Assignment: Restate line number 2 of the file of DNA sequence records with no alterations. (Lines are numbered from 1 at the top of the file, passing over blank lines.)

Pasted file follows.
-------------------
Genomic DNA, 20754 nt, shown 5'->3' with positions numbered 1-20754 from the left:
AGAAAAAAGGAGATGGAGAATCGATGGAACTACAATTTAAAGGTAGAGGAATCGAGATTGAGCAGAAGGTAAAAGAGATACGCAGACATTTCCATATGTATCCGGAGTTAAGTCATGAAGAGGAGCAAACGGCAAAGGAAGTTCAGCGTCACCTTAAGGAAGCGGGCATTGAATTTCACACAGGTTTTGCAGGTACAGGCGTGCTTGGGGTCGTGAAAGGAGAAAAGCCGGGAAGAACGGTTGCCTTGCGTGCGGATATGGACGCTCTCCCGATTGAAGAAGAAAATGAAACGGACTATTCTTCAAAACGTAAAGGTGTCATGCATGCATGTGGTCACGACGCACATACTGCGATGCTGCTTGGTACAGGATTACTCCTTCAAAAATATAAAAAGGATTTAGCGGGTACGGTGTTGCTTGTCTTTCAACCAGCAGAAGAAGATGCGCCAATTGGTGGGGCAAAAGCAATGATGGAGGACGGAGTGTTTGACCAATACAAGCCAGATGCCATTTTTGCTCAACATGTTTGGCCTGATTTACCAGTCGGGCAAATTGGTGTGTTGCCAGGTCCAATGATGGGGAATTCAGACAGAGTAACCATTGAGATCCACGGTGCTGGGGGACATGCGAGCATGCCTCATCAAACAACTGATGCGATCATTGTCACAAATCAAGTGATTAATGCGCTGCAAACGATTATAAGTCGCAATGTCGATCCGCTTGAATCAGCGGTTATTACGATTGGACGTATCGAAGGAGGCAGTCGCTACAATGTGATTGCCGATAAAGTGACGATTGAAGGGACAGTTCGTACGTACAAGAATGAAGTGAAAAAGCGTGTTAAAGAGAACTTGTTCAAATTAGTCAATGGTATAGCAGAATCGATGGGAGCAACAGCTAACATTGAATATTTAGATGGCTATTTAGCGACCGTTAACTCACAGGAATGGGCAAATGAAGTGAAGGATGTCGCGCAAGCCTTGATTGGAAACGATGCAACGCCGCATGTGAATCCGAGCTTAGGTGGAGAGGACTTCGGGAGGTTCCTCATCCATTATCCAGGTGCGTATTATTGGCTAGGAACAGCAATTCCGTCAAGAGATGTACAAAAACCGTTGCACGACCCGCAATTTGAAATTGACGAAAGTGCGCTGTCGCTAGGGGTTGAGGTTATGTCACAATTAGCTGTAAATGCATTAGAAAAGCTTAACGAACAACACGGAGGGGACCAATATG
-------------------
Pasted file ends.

AGAAAAAAGGAGATGGAGAATCGATGGAACTACAATTTAAAGGTAGAGGAATCGAGATTGAGCAGAAGGTAAAAGAGATACGCAGACATTTCCATATGTATCCGGAGTTAAGTCATGAAGAGGAGCAAACGGCAAAGGAAGTTCAGCGTCACCTTAAGGAAGCGGGCATTGAATTTCACACAGGTTTTGCAGGTACAGGCGTGCTTGGGGTCGTGAAAGGAGAAAAGCCGGGAAGAACGGTTGCCTTGCGTGCGGATATGGACGCTCTCCCGATTGAAGAAGAAAATGAAACGGACTATTCTTCAAAACGTAAAGGTGTCATGCATGCATGTGGTCACGACGCACATACTGCGATGCTGCTTGGTACAGGATTACTCCTTCAAAAATATAAAAAGGATTTAGCGGGTACGGTGTTGCTTGTCTTTCAACCAGCAGAAGAAGATGCGCCAATTGGTGGGGCAAAAGCAATGATGGAGGACGGAGTGTTTGACCAATACAAGCCAGATGCCATTTTTGCTCAACATGTTTGGCCTGATTTACCAGTCGGGCAAATTGGTGTGTTGCCAGGTCCAATGATGGGGAATTCAGACAGAGTAACCATTGAGATCCACGGTGCTGGGGGACATGCGAGCATGCCTCATCAAACAACTGATGCGATCATTGTCACAAATCAAGTGATTAATGCGCTGCAAACGATTATAAGTCGCAATGTCGATCCGCTTGAATCAGCGGTTATTACGATTGGACGTATCGAAGGAGGCAGTCGCTACAATGTGATTGCCGATAAAGTGACGATTGAAGGGACAGTTCGTACGTACAAGAATGAAGTGAAAAAGCGTGTTAAAGAGAACTTGTTCAAATTAGTCAATGGTATAGCAGAATCGATGGGAGCAACAGCTAACATTGAATATTTAGATGGCTATTTAGCGACCGTTAACTCACAGGAATGGGCAAATGAAGTGAAGGATGTCGCGCAAGCCTTGATTGGAAACGATGCAACGCCGCATGTGAATCCGAGCTTAGGTGGAGAGGACTTCGGGAGGTTCCTCATCCATTATCCAGGTGCGTATTATTGGCTAGGAACAGCAATTCCGTCAAGAGATGTACAAAAACCGTTGCACGACCCGCAATTTGAAATTGACGAAAGTGCGCTGTCGCTAGGGGTTGAGGTTATGTCACAATTAGCTGTAAATGCATTAGAAAAGCTTAACGAACAACACGGAGGGGACCAATATG